Monday, December 31, 2012

Project 365 December

When I started this project at the beginning of the year, I was hoping it would improve my photography and give me a great record of what I knew would be an epic year in the life of the Butz family. It was a lot of fun at first and I got some good shots from it, but there were a lot of days when I would sit in a chair and think, "Is there anything I am currently viewing which is picture worthy? No? Then forget it." As you can see from below, I have resorted to standing on my deck many nights to capture the back woods. They're an easy target. 

I confess I'm feeling lazy and don't plan to put these in any kind of order. Suffice to say they were taken some time this month. Ta da! Done. :) 

The view from our driveway looking south. Ish. 

Love the light through the pines

Yeah, you've seen several of these. This is the lake two blocks from  the house which I posted a few days ago. 

Scout found mud on her flight of freedom.

Oh, so THAT'S the color of the driveway!

Fling me daddy! 

Sunrise on a morning run (obviously I had stopped running at the moment) 

The house! You can see it better now that we cut down the tree in the middle. 

Fun with the power washer

Her new playground

Christmas dinner with the Brennas

The aftermath of family Christmas 

So this is what it looks like if you walk into the woods and look up 

playing around with a long exposure shot so our kids look like ghosts

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Nope, it really wasn't warm enough 

Haircuts! Three of them 

Golf cart parade. Yep. Seriously. 

The moon likes to rise right behind our woods 

See what I mean? This was a long exposure shot 

And another one. Moonlight through the trees. 

Why do homework inside in your clothes when you can be outside in your pajamas? In the hammock no less. 

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Saturday, December 29, 2012


Home is a nebulous concept for me these days, one that I have been pondering since we hit American soil in September. Long ago I stopped referring to the US as "home" if for no other reason than that it confused the Chinese born kiddos. Plus, I had a home. There.

Now that home is someone else's and this one I am squatting in is, apparently, mine. Of course after just one month it doesn't "feel" like home yet.

But what is home?

When I go to my parents' house in Minnesota, I feel like I am at home, but it's their home, not mine. Walking into the church where my family attended from the time I was 11 until recently, I was overwhelmed with a sense of being at home.

But home is more than a place. On Christmas Eve, we had dinner with the same family with whom we ate last year in China. Christmas Day, we got together with friends who lived and worked with us for most of the time we lived in Asia. A couple nights ago, we hosted a family we have known since our days in Singapore. Each time, I felt a sense of being at home.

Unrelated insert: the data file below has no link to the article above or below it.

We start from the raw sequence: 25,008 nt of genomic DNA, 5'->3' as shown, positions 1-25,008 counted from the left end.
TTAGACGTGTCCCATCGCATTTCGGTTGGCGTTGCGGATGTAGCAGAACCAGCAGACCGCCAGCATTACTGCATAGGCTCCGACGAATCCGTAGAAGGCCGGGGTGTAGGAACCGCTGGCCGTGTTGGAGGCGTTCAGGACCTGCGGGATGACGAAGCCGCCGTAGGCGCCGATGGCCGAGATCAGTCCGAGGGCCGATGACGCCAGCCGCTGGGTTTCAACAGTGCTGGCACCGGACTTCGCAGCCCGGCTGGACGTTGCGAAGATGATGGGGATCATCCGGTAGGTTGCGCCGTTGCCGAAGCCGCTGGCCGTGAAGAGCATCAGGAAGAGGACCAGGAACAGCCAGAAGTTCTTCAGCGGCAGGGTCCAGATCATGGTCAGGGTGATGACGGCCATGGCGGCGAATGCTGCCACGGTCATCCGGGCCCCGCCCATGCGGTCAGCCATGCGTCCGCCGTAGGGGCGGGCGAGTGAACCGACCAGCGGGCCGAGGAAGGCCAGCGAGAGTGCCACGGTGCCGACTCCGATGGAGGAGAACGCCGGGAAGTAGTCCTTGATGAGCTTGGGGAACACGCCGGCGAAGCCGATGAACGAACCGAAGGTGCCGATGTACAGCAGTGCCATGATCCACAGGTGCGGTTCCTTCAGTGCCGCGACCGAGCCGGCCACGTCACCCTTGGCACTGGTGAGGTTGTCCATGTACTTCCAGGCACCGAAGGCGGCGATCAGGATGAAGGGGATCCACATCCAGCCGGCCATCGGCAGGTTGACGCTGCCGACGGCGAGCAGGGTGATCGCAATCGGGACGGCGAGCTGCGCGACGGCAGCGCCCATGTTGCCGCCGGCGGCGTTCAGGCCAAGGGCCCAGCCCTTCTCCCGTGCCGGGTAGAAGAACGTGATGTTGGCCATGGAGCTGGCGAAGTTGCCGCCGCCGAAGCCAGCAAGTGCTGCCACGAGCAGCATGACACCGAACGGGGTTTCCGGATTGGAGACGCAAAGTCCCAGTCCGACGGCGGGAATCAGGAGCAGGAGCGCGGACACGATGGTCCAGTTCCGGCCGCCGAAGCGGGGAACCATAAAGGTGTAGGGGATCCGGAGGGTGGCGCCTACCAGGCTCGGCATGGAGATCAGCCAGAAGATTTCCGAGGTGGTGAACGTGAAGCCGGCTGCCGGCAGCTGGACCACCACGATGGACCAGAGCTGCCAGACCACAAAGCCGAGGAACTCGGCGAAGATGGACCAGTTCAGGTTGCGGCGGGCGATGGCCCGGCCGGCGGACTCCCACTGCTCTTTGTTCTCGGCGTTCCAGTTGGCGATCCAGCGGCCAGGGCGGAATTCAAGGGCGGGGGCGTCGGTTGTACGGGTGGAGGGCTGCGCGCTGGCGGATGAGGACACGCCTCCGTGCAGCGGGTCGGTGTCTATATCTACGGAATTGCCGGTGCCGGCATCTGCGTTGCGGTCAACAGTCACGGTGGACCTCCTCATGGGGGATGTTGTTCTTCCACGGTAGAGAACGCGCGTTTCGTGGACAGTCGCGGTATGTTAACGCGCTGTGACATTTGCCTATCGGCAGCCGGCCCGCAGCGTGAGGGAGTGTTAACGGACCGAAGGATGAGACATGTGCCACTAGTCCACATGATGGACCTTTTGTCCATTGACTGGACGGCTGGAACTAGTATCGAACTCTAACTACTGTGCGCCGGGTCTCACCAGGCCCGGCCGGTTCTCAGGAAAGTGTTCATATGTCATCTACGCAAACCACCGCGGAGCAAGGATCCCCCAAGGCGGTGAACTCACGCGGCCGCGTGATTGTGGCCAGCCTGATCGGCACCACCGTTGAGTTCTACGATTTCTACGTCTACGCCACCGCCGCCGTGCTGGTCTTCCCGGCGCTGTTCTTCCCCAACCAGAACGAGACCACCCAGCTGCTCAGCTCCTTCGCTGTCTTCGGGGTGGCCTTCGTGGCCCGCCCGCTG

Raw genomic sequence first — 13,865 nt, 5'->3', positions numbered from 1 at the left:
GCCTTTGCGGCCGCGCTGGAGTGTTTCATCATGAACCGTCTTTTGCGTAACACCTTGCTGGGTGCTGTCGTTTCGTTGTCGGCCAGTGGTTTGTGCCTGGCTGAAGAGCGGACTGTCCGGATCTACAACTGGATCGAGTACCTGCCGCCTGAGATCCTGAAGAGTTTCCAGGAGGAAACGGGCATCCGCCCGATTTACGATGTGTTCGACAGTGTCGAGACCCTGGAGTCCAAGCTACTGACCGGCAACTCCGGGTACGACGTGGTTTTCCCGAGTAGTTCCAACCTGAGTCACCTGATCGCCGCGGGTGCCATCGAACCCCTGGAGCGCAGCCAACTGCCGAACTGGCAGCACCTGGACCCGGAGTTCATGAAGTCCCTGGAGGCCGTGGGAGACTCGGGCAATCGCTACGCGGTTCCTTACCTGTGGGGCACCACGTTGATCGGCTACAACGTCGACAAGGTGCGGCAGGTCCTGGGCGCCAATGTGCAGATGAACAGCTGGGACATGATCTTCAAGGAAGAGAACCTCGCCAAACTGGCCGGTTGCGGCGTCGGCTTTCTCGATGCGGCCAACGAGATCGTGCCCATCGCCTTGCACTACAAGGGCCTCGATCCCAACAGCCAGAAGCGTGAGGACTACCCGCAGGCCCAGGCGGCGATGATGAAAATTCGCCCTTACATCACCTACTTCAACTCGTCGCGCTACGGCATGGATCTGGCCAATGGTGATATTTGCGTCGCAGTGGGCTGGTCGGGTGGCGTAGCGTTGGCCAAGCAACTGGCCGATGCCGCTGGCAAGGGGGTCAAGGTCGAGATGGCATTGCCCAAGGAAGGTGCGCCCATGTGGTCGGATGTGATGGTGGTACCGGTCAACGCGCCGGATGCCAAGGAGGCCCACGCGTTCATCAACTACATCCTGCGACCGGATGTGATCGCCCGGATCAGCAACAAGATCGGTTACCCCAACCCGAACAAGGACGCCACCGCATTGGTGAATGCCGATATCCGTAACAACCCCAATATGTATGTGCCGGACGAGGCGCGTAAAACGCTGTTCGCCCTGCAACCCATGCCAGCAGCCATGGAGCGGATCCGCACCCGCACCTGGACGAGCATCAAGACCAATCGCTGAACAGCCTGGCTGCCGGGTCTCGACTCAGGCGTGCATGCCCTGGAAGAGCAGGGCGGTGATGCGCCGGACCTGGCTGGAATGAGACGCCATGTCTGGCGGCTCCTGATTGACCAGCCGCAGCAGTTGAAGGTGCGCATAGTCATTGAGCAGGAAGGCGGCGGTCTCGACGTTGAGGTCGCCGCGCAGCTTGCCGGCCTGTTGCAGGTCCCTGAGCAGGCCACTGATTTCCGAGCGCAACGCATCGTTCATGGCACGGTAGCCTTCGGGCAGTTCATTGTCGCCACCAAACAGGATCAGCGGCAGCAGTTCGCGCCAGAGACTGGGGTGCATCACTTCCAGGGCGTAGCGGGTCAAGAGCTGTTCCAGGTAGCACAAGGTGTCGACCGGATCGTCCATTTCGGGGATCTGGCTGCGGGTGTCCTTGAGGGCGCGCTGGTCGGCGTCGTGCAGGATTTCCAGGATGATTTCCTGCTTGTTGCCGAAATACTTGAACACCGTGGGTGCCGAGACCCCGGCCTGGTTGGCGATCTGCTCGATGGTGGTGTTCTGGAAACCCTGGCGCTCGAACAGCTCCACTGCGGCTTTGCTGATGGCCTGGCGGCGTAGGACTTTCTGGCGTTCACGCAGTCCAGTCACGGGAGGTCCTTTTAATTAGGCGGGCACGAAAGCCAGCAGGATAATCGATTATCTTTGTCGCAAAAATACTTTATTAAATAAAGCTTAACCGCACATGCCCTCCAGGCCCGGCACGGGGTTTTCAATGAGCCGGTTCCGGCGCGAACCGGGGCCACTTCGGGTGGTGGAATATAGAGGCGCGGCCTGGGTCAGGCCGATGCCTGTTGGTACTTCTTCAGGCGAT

So what is home?

I think home is anywhere or anyone who holds your history. It's the people and places where you have known and been known, loved and been loved.

As I think back on my life, I am so grateful that the path God has taken us has given me homes all over the world. I used to mourn the fact that America has lost some sense of home for me, but in exchange my experience of home has broadened so I rejoice.

Best of all, I have experienced God as my home in all those places. It's a wild feeling to be on the other side of the world and grasp the knowledge that God is God there as well, just as present, just as much everything that He is anywhere. He holds my history. In Him I am known, I am loved, I live.

Tuesday, December 25, 2012

The View From Our Neighborhood

You might suppose, based on my previous post about feeling a little down, that I am moping around the house in my pajamas with that sad Charlie Brown song playing in the background. It's true I do spend many days in my pajamas, but that's just because I can. There's a great freedom in knowing you likely won't see anyone you know on a given day, and the people you do know who might stop by have seen you in all states of life so it's ok.

No, I'm actually doing fairly well despite the inevitable transition feelings that are a natural part of our life. One of the things that has been bringing me great joy in the midst of them is our neighborhood. We are in what some have called the "redneck" part of Orlando. Exhibit A: our neighbor, who flies the Confederate flag and has no less than 4 warning signs on his fence, including one that says, "No Trespassing: WILL BE SHOT." I thought about taking Christmas cookies over there but . . .

The upside of redneck is that it's full of nature - a huge lake nearby, trees, deer and other wildlife. Not only that, every house is different, unlike a large percentage of housing in Orlando which is what I like to call the Disney subdivision. They're the kind of neighborhoods you see in The Truman Show. Kind of creepy.